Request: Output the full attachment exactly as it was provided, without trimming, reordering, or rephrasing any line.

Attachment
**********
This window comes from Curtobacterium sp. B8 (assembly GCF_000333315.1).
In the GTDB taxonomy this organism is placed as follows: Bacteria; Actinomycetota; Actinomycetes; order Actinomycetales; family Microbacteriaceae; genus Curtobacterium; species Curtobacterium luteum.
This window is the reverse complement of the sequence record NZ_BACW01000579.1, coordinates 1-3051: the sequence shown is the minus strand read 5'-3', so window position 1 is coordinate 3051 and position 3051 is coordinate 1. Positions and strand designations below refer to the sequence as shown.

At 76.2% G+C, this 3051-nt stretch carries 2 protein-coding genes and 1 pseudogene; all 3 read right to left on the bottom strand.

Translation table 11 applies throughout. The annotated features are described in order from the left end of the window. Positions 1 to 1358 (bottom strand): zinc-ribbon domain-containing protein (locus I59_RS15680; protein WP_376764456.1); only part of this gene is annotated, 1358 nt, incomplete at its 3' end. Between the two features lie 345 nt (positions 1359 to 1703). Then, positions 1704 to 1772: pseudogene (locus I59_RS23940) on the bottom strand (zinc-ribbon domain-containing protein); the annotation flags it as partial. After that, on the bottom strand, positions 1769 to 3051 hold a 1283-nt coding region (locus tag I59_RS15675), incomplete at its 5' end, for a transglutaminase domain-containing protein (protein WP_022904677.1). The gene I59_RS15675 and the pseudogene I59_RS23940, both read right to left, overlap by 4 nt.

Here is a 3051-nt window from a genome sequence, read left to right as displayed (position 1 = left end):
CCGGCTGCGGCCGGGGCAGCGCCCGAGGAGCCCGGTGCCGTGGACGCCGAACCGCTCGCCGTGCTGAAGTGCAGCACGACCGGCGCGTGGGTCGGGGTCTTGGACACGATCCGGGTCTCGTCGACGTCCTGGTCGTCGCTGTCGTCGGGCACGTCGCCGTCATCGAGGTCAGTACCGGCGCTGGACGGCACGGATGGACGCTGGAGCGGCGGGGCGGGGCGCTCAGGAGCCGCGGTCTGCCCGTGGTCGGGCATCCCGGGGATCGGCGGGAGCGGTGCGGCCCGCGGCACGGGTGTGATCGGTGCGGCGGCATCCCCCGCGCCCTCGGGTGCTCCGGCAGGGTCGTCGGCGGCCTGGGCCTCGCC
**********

This window comes from Curtobacterium sp. B8 (assembly GCF_000333315.1).
In the GTDB taxonomy this organism is placed as follows: Bacteria; Actinomycetota; Actinomycetes; order Actinomycetales; family Microbacteriaceae; genus Curtobacterium; species Curtobacterium luteum.
This window is the reverse complement of the sequence record NZ_BACW01000579.1, coordinates 1-3051: the sequence shown is the minus strand read 5'-3', so window position 1 is coordinate 3051 and position 3051 is coordinate 1. Positions and strand designations below refer to the sequence as shown.

At 76.2% G+C, this 3051-nt stretch carries 2 protein-coding genes and 1 pseudogene; all 3 read right to left on the bottom strand.

Translation table 11 applies throughout. The annotated features are described in order from the left end of the window. Positions 1 to 1358 (bottom strand): zinc-ribbon domain-containing protein (locus I59_RS15680; protein WP_376764456.1); only part of this gene is annotated, 1358 nt, incomplete at its 3' end. Between the two features lie 345 nt (positions 1359 to 1703). Then, positions 1704 to 1772: pseudogene (locus I59_RS23940) on the bottom strand (zinc-ribbon domain-containing protein); the annotation flags it as partial. After that, on the bottom strand, positions 1769 to 3051 hold a 1283-nt coding region (locus tag I59_RS15675), incomplete at its 5' end, for a transglutaminase domain-containing protein (protein WP_022904677.1). The gene I59_RS15675 and the pseudogene I59_RS23940, both read right to left, overlap by 4 nt.

Here is a 3051-nt window from a genome sequence, read left to right as displayed (position 1 = left end):
CCGGCTGCGGCCGGGGCAGCGCCCGAGGAGCCCGGTGCCGTGGACGCCGAACCGCTCGCCGTGCTGAAGTGCAGCACGACCGGCGCGTGGGTCGGGGTCTTGGACACGATCCGGGTCTCGTCGACGTCCTGGTCGTCGCTGTCGTCGGGCACGTCGCCGTCATCGAGGTCAGTACCGGCGCTGGACGGCACGGATGGACGCTGGAGCGGCGGGGCGGGGCGCTCAGGAGCCGCGGTCTGCCCGTGGTCGGGCATCCCGGGGATCGGCGGGAGCGGTGCGGCCCGCGGCACGGGTGTGATCGGTGCGGCGGCATCCCCCGCGCCCTCGGGTGCTCCGGCAGGGTCGTCGGCGGCCTGGGCCTCGCC